Toughest cuts may come on defense

FS North’s Brian Hall forecasts who will be in and out on the Vikings’ final 53-man roster.

EDEN PRAIRIE, Minn. — The Minnesota Vikings’ offseason youth movement will show in the final 53-man roster.

Once one of the most veteran teams in the league, Minnesota could be among the youngest after Friday’s final cutdown to the 53-man regular season roster. With several spots still undecided, any close calls could come down to a matter of which player is the youngest and offers the most potential for the future. A majority of the roster could be comprised of players with less than three years of NFL service, and 19 draft picks from the past two seasons could be part of the final roster.

There is one preseason game left to evaluate players as the Vikings travel to Houston on Thursday for the preseason finale with many jobs on the line. Less than 24 hours after the completion of that game, by 8 p.m. CT Friday, the team must trim the roster from 75 players to 53.

Minnesota general manager Rick Spielman and his staff will also be studying the waiver wire, with the third-highest priority in the league, and possibly making new additions after Friday as other teams make cuts.

Add everything up and the Vikings’ roster is a work in progress, but it’s not too early to predict who will still be wearing Minnesota purple Friday night.


In (order of expected depth chart): Christian Ponder, Joe Webb, Sage Rosenfels

Out (in alphabetical order): McLeod Bethel-Thompson

Analysis: The hierarchy among the quarterbacks is clearly defined. Ponder is the unquestioned starter, and the Vikings insist they are happy with Webb as his top backup. Ponder enters a big season to prove he is the franchise quarterback and future at the position. He finally had a full offseason and has seemed more comfortable running coordinator Bill Musgrave’s offense in the second year. Better offensive line play and the addition of receiver Jerome Simpson should aid Ponder’s development. He’s still prone to mistakes at times, such as his interception last week, but Ponder has also shown growth and should have a better year than he did in 2011. Consistency is a key. Webb is an amazing athlete who is still behind when it comes to being a quarterback. The only intrigue remaining is whether Rosenfels, the veteran, can hold off Bethel-Thompson, an undrafted rookie. Rosenfels is with Minnesota solely as a veteran influence on Ponder and Webb. Bethel-Thompson has flashed a strong arm but it still raw. He will got a majority of the preseason finale to show whether he deserves to beat out Rosenfels.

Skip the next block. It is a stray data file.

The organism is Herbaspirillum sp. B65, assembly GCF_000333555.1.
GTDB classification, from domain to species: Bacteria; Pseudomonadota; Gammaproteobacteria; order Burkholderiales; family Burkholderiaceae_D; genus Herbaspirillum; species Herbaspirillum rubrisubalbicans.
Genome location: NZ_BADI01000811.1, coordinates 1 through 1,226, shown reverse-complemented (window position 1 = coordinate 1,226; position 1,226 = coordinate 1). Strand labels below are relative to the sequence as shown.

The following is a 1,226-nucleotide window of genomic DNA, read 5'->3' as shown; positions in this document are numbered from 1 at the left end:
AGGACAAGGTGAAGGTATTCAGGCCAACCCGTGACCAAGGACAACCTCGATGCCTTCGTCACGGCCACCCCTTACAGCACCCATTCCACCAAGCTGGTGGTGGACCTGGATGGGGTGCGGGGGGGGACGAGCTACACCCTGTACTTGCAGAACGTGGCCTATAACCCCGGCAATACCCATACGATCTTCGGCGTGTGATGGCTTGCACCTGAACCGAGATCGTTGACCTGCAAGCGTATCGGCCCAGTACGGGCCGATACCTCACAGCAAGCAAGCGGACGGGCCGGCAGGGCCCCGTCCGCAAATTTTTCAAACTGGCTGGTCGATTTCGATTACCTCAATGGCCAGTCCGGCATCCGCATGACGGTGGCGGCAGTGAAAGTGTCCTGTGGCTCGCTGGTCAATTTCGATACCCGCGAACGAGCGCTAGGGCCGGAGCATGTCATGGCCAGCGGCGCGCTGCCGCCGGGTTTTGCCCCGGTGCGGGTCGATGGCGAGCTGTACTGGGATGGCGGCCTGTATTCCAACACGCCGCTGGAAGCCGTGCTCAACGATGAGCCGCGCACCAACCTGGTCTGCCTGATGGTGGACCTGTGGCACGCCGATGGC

In: Adrian Peterson, Jerome Felton (fullback), Toby Gerhart, Matt Asiata

Out: Ryan D’Imperio (fullback) Lex Hilliard, Jordan Todman

Analysis: This is the strongest position on offense. Peterson will be one of the top backs in the league if he can return to form after surgery to repair two torn knee ligaments. Gerhart is a quality backup and has shown he can handle the load if Peterson isn’t ready. Peterson has made an amazing comeback from surgery and could be ready to start at the beginning of the regular season. Regardless, the two will probably split time as Peterson is eased back in. Gerhart will probably have a bigger role than he had in his two NFL seasons. Felton is a veteran fullback, a good blocking option who can catch the ball. Asiata is the surprise here, beating out veteran Lex Hilliard and speedy Jordan Todman. Asiata entered camp as a fullback but was given a chance to get carries while Todman was nursing a sprained ankle. He leads the team in rushing during the preseason. Asiata also plays special teams, which was Hilliard’s edge over Todman. Todman’s injury really hurt his chances. D’Imperio was the starting fullback at the end of last season, but Felton’s arrival likely signaled his time was done.